In experiments in mice, UC San Francisco researchers have found that regulatory T cells (Tregs; pronounced “tee-regs”), a kind of immune cell generally associated with controlling inflammation, directly result in stem cells in the skin to promote healthy hair growth. Those immune cells as partners, the researchers found, the particular stem cells cannot regenerate hair follicles, leading to baldness.

“Our hair follicles are constantly recycling where possible: when a hair falls out, the whole hair follicle needs to grow back, ” said Michael Rosenblum, MD, PhD, an assistant professor of dermatology at UCSF plus senior author on the new paper. “This has been considered to be an entirely stem cell-dependent process, but it turns out Tregs are crucial. If you knock out this one immune cell type, curly hair just doesn’t grow. ”

The new research — published online May 26 in Cell — suggests that defects in Tregs could be responsible for alopecia areata, a common autoimmune disorder that triggers hair loss, and could potentially play a role in other forms of baldness, which includes male pattern baldness, Rosenblum said. Since the same stem tissue are responsible for helping heal the skin after injury, the study increases the possibility that Tregs may play a key role in injury repair as well.

Anti-inflammatory immune tissue directly activate skin stem cells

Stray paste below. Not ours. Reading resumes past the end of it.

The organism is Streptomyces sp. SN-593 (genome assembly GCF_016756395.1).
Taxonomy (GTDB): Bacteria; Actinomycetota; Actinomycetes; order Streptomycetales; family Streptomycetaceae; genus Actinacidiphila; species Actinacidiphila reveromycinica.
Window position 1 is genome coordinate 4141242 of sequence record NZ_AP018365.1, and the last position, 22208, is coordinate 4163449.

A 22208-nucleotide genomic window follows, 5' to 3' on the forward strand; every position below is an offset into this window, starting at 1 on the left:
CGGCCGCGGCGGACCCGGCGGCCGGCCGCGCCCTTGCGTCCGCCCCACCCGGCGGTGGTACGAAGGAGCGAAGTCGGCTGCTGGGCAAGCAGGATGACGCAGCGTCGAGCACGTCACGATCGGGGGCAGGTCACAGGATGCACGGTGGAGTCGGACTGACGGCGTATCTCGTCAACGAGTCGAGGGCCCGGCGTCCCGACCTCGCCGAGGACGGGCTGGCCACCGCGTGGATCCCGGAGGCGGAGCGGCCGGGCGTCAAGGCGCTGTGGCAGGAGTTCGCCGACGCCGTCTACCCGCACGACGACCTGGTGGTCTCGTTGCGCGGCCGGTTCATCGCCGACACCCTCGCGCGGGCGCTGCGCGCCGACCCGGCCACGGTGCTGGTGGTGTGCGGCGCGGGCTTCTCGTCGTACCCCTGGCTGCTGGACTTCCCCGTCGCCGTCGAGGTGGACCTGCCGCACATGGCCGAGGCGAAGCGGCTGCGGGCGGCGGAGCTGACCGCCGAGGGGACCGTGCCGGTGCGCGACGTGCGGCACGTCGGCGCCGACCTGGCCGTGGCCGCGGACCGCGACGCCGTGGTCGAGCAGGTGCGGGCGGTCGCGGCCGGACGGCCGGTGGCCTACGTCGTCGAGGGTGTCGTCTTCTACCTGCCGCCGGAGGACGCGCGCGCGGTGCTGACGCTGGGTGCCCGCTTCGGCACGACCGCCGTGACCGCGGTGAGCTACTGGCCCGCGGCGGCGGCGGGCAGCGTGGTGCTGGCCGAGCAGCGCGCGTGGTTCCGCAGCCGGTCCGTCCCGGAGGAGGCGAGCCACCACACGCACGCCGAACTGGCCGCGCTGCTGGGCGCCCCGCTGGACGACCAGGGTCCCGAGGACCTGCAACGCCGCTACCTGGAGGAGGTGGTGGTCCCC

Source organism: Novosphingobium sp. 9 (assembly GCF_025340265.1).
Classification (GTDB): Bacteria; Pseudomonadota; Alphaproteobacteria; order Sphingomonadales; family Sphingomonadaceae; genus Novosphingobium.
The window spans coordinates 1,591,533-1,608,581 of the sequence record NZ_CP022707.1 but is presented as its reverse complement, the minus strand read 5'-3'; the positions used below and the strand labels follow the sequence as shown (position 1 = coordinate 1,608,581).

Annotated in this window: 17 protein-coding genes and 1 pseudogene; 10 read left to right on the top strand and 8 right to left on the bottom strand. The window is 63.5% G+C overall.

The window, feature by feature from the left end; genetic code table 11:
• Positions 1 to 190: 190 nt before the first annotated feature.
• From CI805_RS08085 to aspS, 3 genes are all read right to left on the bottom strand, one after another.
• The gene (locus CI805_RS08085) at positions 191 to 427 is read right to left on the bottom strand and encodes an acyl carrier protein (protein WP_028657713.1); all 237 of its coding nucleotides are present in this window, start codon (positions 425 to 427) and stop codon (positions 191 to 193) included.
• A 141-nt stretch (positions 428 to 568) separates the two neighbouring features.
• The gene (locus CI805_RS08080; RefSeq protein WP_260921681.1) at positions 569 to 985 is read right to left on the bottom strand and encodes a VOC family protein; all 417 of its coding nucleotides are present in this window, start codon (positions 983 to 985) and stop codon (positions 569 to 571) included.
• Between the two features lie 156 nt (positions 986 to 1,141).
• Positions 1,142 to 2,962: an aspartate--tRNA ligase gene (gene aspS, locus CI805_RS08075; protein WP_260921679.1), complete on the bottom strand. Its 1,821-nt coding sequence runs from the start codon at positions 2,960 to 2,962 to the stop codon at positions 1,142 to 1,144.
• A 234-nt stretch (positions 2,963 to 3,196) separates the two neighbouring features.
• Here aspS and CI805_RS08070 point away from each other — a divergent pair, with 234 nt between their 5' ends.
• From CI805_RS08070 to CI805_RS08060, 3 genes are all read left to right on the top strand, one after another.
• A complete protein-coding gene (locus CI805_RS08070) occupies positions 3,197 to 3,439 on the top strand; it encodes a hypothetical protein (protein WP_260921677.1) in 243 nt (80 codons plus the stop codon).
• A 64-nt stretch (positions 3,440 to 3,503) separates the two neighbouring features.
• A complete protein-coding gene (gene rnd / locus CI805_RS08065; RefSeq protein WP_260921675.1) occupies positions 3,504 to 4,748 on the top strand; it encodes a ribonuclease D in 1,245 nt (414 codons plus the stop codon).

Normally Tregs act as peacekeepers and diplomats, informing all of those other immune system of the difference between friend and foe. Whenever Tregs don’t function properly, we may develop allergies in order to harmless substances like peanut protein or cat dander, or suffer from autoimmune disorders in which the immune system turns on the human body’s own tissues.

Like other immune tissue, most Tregs reside in the body’s lymph nodes, but some reside permanently in other tissues, where they seem to have progressed to assist with local metabolic functions as well as playing their particular normal anti-inflammatory role. In the skin, for example , Rosenblum plus colleagues have previously shown that Tregs help set up immune tolerance to healthy skin microbes in newborn baby mice, and these cells also secrete molecules that assist with wound healing into adulthood.

Rosenblum, who is each an immunologist and a dermatologist, wanted to better understand the function of these resident immune cells in skin health. To get this done, he and his team developed a technique for temporarily eliminating Tregs from the skin. But when they shaved patches associated with hair from these mice to make observations of the affected epidermis, they made a surprising discovery. “We quickly noticed that the particular shaved patches of hair never grew back, and thought, ‘Hmm, now that’s interesting, ‘” Rosenblum stated. “We realized we had to delve into this further. ”

In the new research, led by UCSF postdoctoral fellow and first author Niwa Ali, PhD, various lines of evidence suggested that Tregs play a role within triggering hair follicle regeneration.